What are the Factors That Affect Seed Germination?

These seeds germinate equally well under dark as well as lighted conditions. Example – Cultivated plants like cucumber, tomato. B. Mechanism of germination when all factors necessary for germination (water, oxygen, and temperature, light) are available, then germination takes place.

Take for example, cereal grains such as grain of maize. Water penetrates the permeable seed coat and get into the seed, even into the embryo within the seed. The embryo, then, becomes active; synthesis of mRXA for different processes begins. Also, gibberellic acid is discharged into the aleurone.

In the aleurone, gibberellic acid induces synthesis of a number of hydrolases which mobilize reserve materials. For example, a-amylasc is one of such enzymes which degrade starch. They also comprise nucleases and proteases which break down nuclcic acids and proteins, respectively. As a result of the activity of nucleases, cytokinins contained in the nucleic acids are set free. The proteases release amino acids including tryptophan from which IAA can be formed.

Cytokinins and IAA now act on the embryo. The cytokinins induce cell division and IAA cell elongation. The embryo so induced starts to grow and bursts s seed coat. It is helped also by pectinases and cellulases. First the radicles appear out of the seed, then, the coleoplite.

As a result of gravity, IAA migrates underside of both the organs. This, ir turn, leads to reactions which are geotropically different owing to the different sensitivity of ooleopile and radicle.

The root turns downwards and is positively geotropic, the coleoptile turns i pwards and is negatively geotropic. As soon as the coleoptile has broken through the soil, its photosynthetic apparatus differentiates. This marks the completion of the seedling stage C. Seed dormancy and its release

Many angiospermic^seeds cannot germinate immediately after their formation. They have to undergo a period of dormancy or resting period.

The period of dormancy is not constant in all the plants. Most cereals are capable of germination immediately after harvesting but some other seeds do not germinate until one year. Some plants do not need any resting period while, in some plants, seeds fail to germinate even under suitable conditions of germination.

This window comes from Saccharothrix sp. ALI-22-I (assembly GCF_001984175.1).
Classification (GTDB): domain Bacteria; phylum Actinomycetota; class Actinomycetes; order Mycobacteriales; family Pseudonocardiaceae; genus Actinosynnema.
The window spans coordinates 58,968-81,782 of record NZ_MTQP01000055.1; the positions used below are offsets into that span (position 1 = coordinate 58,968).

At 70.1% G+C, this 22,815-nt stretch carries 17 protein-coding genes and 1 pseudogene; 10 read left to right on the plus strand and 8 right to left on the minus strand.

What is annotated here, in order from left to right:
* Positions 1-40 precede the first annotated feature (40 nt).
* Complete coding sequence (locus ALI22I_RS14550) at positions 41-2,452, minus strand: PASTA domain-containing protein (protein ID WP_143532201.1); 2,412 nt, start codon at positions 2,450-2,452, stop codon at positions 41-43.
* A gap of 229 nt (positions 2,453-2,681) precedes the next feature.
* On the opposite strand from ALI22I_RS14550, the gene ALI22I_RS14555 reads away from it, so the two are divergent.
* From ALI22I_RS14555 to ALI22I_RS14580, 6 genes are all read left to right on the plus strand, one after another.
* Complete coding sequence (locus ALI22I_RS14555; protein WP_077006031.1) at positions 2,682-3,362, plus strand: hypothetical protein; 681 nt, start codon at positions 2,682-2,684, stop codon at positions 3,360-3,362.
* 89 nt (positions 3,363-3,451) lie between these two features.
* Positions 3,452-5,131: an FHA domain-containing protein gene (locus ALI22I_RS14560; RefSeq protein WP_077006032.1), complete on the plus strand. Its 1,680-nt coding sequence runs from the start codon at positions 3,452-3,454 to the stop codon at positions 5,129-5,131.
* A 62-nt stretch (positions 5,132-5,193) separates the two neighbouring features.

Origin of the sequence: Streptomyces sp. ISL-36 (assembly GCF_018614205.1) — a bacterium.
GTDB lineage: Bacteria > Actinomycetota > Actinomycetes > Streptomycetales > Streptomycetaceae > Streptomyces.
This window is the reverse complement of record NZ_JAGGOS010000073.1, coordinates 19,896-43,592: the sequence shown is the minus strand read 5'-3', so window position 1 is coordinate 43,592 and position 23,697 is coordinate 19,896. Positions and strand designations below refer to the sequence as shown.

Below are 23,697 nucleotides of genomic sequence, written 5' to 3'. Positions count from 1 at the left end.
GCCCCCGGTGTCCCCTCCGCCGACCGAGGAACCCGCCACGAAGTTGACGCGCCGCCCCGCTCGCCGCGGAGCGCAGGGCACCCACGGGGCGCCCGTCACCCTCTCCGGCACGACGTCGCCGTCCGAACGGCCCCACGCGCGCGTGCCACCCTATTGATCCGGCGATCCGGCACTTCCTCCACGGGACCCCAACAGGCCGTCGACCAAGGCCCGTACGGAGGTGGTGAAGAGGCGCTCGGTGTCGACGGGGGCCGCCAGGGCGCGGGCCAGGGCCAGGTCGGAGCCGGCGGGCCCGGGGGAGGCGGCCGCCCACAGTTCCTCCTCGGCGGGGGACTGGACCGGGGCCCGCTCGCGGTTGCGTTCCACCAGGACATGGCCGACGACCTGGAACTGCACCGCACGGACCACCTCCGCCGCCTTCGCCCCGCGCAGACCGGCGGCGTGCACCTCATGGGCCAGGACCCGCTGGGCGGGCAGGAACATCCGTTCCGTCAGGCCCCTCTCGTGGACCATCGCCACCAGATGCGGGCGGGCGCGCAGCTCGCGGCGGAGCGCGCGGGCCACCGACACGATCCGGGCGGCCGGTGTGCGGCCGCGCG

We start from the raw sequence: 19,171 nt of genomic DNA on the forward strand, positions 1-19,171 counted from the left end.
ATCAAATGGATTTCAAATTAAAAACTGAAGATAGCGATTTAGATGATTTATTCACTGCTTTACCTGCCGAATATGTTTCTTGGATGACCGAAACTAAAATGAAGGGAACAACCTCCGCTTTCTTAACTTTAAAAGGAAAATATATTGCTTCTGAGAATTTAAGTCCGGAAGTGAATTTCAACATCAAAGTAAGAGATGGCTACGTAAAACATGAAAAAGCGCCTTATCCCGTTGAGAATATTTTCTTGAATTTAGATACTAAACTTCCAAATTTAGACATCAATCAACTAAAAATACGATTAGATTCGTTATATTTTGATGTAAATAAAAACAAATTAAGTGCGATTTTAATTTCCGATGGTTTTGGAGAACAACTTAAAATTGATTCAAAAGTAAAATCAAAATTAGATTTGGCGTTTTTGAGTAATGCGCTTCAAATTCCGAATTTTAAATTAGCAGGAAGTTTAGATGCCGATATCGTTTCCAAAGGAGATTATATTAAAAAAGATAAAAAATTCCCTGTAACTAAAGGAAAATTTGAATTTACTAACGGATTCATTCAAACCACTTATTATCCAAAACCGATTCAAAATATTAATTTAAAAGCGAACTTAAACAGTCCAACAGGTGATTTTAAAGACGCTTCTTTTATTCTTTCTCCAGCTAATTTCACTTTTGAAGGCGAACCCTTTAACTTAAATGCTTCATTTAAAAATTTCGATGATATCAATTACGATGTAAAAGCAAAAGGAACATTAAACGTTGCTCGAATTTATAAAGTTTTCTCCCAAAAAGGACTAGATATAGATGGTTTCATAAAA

This state of inactivation of seeds may be due to some internal factors that inhibit the process of germination. This is known as seed dermancy. The causes of seed dormancy and its release mechanism vary in different seeds, being species specific.

(a) Dormancy due to seed coat

The seed coat testa of many seeds is extremely hard and tough. It offers mechanical resistance to germination. It is impermeable to water and oxygen. Such seeds can germinate only if the seed coat is artificially removed either by chemical treatment or by mechanical means. The mechanical method of removal of seed coat is called scarification.

(b) Dormancy due to the condition of the embryo

Dispersal of some seeds takes place when their embryos are not mature. It may take sometime to mature and this is the cause of dormancy. In some seeds, like those of rose, the embryo though fully developed is physiologically immature at dispersal.

The seeds germinate after a period of rest. Such seeds can be induced to germinate early if they are stored in moist, well aerated and low temperature conditions – a process called stratification.

(c) Dormancy due to chemicals and growth regulators

Presence of some chemical substances such as coumarin, phenolic acid, para ascorbic acid etc and hormones like abscissic acid in the embryo, endosperm and seed coat induce dormancy and seeds do not germinate as long as their concentation is high.

Concentration of such inhibitors can be reduced by various treatments such as exposure to fluctuating temperature, chilling, light, keeping under running water, treament of hydrated seeds with hormones like gibberellin and cytokinin or with certain chemicals like potassium nitrate, thiourea etc.